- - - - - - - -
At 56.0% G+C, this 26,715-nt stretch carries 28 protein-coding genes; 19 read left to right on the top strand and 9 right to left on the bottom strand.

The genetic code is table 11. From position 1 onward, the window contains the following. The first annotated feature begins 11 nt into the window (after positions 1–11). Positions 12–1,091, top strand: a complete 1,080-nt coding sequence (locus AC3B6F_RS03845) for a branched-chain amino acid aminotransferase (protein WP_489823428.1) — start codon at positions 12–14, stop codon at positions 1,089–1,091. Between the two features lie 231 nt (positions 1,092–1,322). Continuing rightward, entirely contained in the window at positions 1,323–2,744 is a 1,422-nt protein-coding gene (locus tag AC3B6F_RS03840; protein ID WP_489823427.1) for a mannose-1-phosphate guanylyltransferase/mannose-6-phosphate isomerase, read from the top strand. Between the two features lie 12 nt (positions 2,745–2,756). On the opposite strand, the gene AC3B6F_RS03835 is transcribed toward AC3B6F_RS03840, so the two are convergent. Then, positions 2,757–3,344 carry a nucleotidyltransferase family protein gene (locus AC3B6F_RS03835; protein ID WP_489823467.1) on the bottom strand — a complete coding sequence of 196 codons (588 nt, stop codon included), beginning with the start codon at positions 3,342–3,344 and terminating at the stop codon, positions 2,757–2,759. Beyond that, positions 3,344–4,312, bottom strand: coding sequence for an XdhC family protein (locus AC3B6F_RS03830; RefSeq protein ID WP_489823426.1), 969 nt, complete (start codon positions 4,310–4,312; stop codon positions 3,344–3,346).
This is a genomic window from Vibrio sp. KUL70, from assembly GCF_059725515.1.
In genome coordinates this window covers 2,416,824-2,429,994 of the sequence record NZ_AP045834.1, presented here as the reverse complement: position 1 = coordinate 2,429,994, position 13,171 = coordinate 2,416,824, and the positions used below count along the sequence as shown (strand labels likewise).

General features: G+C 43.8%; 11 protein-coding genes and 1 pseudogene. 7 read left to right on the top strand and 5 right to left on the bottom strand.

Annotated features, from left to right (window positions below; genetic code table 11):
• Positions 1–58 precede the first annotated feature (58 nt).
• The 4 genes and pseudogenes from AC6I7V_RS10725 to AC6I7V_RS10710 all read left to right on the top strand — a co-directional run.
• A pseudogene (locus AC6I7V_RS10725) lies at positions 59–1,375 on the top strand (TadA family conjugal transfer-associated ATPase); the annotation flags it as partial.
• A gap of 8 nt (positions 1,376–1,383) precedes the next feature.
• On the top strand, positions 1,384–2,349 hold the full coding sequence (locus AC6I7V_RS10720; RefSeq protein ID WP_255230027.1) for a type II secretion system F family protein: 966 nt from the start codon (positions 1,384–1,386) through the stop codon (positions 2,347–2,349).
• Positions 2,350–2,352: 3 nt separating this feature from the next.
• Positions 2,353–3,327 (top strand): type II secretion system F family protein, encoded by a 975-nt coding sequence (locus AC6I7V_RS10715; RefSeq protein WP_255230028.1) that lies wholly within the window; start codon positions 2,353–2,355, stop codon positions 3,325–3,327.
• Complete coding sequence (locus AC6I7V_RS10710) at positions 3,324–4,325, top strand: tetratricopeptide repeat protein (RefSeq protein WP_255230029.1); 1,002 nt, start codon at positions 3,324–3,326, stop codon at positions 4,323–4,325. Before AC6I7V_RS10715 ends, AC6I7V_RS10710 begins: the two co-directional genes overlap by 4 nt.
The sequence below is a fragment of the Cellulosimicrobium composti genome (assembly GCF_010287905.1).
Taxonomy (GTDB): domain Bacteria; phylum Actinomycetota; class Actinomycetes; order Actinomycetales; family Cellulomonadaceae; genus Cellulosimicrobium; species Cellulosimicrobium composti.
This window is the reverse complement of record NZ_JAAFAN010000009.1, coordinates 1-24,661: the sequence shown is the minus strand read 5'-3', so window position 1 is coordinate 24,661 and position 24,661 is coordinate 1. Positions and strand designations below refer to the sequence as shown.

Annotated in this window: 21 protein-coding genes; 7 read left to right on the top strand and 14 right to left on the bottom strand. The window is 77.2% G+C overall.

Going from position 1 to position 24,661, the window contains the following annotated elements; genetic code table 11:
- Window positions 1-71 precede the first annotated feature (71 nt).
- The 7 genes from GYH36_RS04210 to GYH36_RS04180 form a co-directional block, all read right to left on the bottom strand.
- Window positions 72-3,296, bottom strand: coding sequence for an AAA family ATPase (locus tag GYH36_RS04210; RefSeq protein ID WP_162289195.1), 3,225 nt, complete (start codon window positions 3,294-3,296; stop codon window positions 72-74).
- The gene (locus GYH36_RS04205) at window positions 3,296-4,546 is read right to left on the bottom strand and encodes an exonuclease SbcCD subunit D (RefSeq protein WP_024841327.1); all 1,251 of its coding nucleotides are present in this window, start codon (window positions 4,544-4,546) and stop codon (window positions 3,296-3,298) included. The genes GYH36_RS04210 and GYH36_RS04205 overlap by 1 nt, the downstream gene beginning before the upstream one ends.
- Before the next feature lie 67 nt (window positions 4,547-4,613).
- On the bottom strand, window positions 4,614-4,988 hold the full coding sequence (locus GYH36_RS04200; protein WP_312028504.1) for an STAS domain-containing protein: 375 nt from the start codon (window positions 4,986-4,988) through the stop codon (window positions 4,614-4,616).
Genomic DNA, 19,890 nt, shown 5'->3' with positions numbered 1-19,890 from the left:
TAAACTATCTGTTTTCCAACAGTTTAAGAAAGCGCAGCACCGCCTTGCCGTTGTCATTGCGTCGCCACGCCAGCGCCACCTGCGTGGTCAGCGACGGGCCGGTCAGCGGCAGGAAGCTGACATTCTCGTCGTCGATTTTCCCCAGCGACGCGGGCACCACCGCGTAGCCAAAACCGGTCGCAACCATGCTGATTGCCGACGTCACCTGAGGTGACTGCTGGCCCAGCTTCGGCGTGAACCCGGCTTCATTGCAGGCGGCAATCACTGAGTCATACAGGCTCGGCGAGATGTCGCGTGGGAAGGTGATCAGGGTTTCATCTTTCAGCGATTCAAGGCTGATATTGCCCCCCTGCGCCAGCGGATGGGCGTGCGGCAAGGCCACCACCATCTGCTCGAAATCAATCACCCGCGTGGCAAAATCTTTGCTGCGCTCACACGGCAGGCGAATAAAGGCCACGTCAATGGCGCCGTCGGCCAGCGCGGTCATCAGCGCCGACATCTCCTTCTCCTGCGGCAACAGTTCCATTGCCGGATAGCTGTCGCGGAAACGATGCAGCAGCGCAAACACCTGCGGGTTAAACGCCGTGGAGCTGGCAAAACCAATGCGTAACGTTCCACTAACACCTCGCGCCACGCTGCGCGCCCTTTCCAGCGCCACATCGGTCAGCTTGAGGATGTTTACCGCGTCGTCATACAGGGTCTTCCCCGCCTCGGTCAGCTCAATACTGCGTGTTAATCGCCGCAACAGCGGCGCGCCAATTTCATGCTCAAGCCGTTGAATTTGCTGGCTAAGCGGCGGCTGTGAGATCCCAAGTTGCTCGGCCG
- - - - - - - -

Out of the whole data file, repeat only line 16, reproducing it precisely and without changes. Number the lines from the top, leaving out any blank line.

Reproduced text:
Taxonomy (GTDB): domain Bacteria; phylum Actinomycetota; class Actinomycetes; order Actinomycetales; family Cellulomonadaceae; genus Cellulosimicrobium; species Cellulosimicrobium composti.